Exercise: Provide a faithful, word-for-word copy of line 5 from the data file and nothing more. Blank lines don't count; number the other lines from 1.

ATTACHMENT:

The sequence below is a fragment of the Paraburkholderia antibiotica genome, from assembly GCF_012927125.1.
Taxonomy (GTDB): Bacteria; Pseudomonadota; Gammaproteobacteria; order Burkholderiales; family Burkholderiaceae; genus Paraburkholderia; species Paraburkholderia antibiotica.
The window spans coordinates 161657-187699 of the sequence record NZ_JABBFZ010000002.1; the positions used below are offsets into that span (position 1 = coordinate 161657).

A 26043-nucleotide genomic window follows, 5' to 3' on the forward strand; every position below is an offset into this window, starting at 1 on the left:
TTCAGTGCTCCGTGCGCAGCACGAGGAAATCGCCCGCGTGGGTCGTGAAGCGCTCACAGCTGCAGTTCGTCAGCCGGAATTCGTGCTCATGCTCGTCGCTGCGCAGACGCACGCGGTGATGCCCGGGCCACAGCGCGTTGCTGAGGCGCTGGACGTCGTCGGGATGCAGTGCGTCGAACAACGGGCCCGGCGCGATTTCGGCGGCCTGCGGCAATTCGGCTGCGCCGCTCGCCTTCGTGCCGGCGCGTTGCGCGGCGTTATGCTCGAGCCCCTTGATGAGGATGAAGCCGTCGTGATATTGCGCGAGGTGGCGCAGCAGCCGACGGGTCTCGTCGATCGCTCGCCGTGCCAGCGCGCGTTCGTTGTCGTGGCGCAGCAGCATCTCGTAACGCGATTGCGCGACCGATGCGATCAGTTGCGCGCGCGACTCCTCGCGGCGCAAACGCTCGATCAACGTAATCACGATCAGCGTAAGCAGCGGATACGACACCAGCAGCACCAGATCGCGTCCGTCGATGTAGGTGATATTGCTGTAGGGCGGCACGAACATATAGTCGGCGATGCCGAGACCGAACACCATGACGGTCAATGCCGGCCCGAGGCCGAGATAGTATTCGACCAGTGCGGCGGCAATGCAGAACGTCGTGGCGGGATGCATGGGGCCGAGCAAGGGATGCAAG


TTCAGTGCTCCGTGCGCAGCACGAGGAAATCGCCCGCGTGGGTCGTGAAGCGCTCACAGCTGCAGTTCGTCAGCCGGAATTCGTGCTCATGCTCGTCGCTGCGCAGACGCACGCGGTGATGCCCGGGCCACAGCGCGTTGCTGAGGCGCTGGACGTCGTCGGGATGCAGTGCGTCGAACAACGGGCCCGGCGCGATTTCGGCGGCCTGCGGCAATTCGGCTGCGCCGCTCGCCTTCGTGCCGGCGCGTTGCGCGGCGTTATGCTCGAGCCCCTTGATGAGGATGAAGCCGTCGTGATATTGCGCGAGGTGGCGCAGCAGCCGACGGGTCTCGTCGATCGCTCGCCGTGCCAGCGCGCGTTCGTTGTCGTGGCGCAGCAGCATCTCGTAACGCGATTGCGCGACCGATGCGATCAGTTGCGCGCGCGACTCCTCGCGGCGCAAACGCTCGATCAACGTAATCACGATCAGCGTAAGCAGCGGATACGACACCAGCAGCACCAGATCGCGTCCGTCGATGTAGGTGATATTGCTGTAGGGCGGCACGAACATATAGTCGGCGATGCCGAGACCGAACACCATGACGGTCAATGCCGGCCCGAGGCCGAGATAGTATTCGACCAGTGCGGCGGCAATGCAGAACGTCGTGGCGGGATGCATGGGGCCGAGCAAGGGATGCAAG